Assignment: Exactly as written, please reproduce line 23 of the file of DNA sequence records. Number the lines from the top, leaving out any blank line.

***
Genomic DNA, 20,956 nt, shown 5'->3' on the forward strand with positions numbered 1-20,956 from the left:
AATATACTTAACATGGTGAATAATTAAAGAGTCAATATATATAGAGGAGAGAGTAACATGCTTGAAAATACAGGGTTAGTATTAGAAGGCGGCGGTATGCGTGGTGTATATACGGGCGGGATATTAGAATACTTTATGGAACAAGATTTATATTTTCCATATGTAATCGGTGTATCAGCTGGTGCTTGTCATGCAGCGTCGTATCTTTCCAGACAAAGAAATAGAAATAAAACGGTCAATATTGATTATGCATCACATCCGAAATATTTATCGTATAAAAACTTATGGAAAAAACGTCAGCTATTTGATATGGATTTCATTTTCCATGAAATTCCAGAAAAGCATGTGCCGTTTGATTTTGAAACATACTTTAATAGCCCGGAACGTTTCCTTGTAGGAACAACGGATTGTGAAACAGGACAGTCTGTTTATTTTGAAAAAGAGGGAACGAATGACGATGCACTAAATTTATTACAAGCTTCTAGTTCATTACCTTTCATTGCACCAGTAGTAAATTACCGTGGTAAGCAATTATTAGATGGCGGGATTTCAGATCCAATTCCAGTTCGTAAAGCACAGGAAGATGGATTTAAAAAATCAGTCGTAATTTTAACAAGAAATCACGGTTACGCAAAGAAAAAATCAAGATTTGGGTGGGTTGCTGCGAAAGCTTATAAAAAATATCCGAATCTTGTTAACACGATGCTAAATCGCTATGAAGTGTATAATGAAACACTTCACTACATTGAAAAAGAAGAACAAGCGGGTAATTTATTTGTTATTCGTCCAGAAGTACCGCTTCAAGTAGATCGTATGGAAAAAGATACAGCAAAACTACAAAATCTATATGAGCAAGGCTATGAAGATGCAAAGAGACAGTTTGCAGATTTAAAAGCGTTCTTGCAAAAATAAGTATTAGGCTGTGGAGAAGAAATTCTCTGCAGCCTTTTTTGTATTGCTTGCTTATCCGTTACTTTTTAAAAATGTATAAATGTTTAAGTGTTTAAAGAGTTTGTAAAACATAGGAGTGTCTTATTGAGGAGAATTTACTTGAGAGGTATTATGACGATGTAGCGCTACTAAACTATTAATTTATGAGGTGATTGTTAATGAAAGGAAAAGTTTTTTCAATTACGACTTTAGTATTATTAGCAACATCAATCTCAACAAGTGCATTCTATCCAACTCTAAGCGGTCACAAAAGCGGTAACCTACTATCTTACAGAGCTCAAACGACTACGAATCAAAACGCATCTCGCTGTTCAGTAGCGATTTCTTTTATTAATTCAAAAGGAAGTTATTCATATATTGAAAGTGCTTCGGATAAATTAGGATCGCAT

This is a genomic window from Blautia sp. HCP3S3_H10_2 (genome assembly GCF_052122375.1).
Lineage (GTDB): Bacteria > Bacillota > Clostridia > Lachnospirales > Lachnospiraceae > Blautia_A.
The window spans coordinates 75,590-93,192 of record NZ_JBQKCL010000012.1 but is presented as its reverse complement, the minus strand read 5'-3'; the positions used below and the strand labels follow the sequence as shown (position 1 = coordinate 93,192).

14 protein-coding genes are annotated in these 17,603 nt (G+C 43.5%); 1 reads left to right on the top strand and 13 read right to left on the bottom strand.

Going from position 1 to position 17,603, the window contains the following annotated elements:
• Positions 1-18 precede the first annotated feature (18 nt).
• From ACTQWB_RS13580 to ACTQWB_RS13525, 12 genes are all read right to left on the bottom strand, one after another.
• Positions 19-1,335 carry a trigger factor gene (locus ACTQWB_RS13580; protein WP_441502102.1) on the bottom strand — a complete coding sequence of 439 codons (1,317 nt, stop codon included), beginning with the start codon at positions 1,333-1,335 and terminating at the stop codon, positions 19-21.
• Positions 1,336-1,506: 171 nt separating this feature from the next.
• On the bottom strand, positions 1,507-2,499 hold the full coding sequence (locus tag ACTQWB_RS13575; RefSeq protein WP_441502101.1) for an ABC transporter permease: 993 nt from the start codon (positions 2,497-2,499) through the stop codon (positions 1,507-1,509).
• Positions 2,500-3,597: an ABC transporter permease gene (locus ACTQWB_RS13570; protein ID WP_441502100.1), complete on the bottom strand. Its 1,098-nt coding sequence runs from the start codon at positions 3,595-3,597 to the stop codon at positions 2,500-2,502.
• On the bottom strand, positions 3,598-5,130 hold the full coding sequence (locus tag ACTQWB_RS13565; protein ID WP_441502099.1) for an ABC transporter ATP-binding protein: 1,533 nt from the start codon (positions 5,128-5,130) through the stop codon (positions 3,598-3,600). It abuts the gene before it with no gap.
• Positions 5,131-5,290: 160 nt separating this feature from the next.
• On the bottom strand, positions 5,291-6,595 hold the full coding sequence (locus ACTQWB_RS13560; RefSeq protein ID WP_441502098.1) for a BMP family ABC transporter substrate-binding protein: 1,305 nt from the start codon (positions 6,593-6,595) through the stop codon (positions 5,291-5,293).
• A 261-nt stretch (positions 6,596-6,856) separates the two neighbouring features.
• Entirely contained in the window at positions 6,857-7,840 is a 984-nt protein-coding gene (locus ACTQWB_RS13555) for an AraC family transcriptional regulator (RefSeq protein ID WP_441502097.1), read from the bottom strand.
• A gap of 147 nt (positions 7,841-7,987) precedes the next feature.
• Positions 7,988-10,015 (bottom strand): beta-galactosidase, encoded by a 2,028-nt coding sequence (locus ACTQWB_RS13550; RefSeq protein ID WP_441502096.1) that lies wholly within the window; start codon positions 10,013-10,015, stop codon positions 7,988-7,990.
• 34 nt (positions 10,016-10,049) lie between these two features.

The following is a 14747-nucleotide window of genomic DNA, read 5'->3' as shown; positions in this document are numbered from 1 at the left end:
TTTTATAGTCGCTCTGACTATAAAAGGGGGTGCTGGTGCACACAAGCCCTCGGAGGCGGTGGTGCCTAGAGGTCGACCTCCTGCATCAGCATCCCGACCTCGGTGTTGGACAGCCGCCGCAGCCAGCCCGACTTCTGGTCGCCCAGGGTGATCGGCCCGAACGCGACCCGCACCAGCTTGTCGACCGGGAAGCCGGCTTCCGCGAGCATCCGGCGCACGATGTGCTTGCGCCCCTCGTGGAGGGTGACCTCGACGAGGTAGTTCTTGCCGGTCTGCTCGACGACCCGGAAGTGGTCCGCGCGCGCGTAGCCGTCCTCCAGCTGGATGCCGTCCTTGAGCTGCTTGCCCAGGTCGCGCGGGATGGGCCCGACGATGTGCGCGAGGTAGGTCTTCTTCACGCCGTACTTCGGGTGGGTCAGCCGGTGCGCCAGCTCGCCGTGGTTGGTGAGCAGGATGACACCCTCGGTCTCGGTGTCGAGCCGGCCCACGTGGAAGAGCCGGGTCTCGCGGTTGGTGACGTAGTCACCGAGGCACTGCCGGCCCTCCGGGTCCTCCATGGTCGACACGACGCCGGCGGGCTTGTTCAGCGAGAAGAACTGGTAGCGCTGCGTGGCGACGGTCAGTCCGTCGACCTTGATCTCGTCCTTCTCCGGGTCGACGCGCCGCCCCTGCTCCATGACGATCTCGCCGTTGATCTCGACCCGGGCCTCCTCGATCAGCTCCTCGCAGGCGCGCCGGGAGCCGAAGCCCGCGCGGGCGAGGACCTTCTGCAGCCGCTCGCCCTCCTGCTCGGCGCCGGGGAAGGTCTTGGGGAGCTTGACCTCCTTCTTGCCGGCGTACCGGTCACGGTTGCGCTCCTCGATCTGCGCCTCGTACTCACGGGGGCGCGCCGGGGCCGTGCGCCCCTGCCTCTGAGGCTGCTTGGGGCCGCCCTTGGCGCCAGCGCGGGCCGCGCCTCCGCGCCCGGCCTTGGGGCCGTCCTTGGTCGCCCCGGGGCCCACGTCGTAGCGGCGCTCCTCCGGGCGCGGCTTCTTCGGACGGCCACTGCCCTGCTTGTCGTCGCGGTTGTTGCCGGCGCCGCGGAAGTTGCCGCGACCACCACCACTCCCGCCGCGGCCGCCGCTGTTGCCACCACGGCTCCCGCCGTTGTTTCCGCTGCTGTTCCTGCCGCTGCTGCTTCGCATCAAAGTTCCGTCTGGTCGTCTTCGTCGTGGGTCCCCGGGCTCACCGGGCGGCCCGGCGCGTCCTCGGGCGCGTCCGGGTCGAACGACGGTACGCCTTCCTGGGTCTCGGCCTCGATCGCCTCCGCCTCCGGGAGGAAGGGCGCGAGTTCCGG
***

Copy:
TTTTATAGTCGCTCTGACTATAAAAGGGGGTGCTGGTGCACACAAGCCCTCGGAGGCGGTGGTGCCTAGAGGTCGACCTCCTGCATCAGCATCCCGACCTCGGTGTTGGACAGCCGCCGCAGCCAGCCCGACTTCTGGTCGCCCAGGGTGATCGGCCCGAACGCGACCCGCACCAGCTTGTCGACCGGGAAGCCGGCTTCCGCGAGCATCCGGCGCACGATGTGCTTGCGCCCCTCGTGGAGGGTGACCTCGACGAGGTAGTTCTTGCCGGTCTGCTCGACGACCCGGAAGTGGTCCGCGCGCGCGTAGCCGTCCTCCAGCTGGATGCCGTCCTTGAGCTGCTTGCCCAGGTCGCGCGGGATGGGCCCGACGATGTGCGCGAGGTAGGTCTTCTTCACGCCGTACTTCGGGTGGGTCAGCCGGTGCGCCAGCTCGCCGTGGTTGGTGAGCAGGATGACACCCTCGGTCTCGGTGTCGAGCCGGCCCACGTGGAAGAGCCGGGTCTCGCGGTTGGTGACGTAGTCACCGAGGCACTGCCGGCCCTCCGGGTCCTCCATGGTCGACACGACGCCGGCGGGCTTGTTCAGCGAGAAGAACTGGTAGCGCTGCGTGGCGACGGTCAGTCCGTCGACCTTGATCTCGTCCTTCTCCGGGTCGACGCGCCGCCCCTGCTCCATGACGATCTCGCCGTTGATCTCGACCCGGGCCTCCTCGATCAGCTCCTCGCAGGCGCGCCGGGAGCCGAAGCCCGCGCGGGCGAGGACCTTCTGCAGCCGCTCGCCCTCCTGCTCGGCGCCGGGGAAGGTCTTGGGGAGCTTGACCTCCTTCTTGCCGGCGTACCGGTCACGGTTGCGCTCCTCGATCTGCGCCTCGTACTCACGGGGGCGCGCCGGGGCCGTGCGCCCCTGCCTCTGAGGCTGCTTGGGGCCGCCCTTGGCGCCAGCGCGGGCCGCGCCTCCGCGCCCGGCCTTGGGGCCGTCCTTGGTCGCCCCGGGGCCCACGTCGTAGCGGCGCTCCTCCGGGCGCGGCTTCTTCGGACGGCCACTGCCCTGCTTGTCGTCGCGGTTGTTGCCGGCGCCGCGGAAGTTGCCGCGACCACCACCACTCCCGCCGCGGCCGCCGCTGTTGCCACCACGGCTCCCGCCGTTGTTTCCGCTGCTGTTCCTGCCGCTGCTGCTTCGCATCAAAGTTCCGTCTGGTCGTCTTCGTCGTGGGTCCCCGGGCTCACCGGGCGGCCCGGCGCGTCCTCGGGCGCGTCCGGGTCGAACGACGGTACGCCTTCCTGGGTCTCGGCCTCGATCGCCTCCGCCTCCGGGAGGAAGGGCGCGAGTTCCGG